A new actor in the immune system of plants has been identified. KAUST scientists have identified the protein MAP4K4 is needed to mount proper defenses against environmental pathogens.
The discovery helps explain the tight control of immune signaling in plants and reveals targets in a molecular pathway that could be manipulated by crop breeders. “Our findings are directly applicable to make plants more resistant to pathogens,” says study author, Heribert Hirt, professor of plant science at KAUST’s Center for Desert Agriculture.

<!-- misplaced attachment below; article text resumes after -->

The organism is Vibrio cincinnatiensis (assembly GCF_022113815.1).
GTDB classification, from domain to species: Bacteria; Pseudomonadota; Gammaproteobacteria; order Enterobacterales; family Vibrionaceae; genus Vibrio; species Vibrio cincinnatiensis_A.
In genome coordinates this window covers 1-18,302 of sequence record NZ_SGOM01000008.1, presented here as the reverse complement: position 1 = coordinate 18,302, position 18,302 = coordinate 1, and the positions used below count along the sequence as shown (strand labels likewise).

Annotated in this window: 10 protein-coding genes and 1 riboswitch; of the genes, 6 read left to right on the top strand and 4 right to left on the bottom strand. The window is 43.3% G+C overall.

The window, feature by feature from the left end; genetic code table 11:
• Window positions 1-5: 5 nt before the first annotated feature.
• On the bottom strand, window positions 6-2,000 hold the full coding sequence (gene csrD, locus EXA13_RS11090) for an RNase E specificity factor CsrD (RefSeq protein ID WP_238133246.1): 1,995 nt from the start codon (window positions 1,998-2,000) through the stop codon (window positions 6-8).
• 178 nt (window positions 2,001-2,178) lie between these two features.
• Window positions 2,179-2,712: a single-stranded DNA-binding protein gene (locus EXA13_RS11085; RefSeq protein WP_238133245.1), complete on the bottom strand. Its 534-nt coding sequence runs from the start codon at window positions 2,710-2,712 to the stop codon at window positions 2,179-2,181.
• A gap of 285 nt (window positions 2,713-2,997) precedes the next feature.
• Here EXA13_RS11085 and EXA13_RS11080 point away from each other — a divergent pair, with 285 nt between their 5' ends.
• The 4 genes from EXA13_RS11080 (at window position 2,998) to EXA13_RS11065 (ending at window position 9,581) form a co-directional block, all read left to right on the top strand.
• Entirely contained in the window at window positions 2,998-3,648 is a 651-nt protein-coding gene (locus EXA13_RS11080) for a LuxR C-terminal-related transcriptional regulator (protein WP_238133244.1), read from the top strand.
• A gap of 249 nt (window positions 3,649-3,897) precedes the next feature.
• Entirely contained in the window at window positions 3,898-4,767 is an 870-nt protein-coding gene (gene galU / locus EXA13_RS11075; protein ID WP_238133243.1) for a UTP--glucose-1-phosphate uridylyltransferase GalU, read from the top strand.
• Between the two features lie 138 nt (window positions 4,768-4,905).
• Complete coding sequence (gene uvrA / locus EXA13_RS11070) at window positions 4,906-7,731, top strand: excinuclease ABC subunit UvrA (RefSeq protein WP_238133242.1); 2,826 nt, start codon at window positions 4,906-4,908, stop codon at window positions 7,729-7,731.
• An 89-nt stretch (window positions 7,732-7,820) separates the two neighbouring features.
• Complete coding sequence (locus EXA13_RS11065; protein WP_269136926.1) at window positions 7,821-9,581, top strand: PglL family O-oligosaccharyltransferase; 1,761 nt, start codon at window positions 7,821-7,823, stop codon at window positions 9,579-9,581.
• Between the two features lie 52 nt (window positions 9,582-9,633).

MAP4K4 (short for mitogen-activated protein kinase kinase kinase kinase 4) is a well-established player in human immunity and inflammation, but its role in plant disease resistance was unknown. Hirt and his collaborators stumbled on it during a large screen for proteins involved in signal transduction in the weedy thale cress Arabidopsis. By studying mutant plants that lack a working copy of MAP4K4, Hirt’s team then drilled down into the core functions of this protein.
Image: Heribert Hirt (left) and Yunhe Jiang check their plants for signs of disease.
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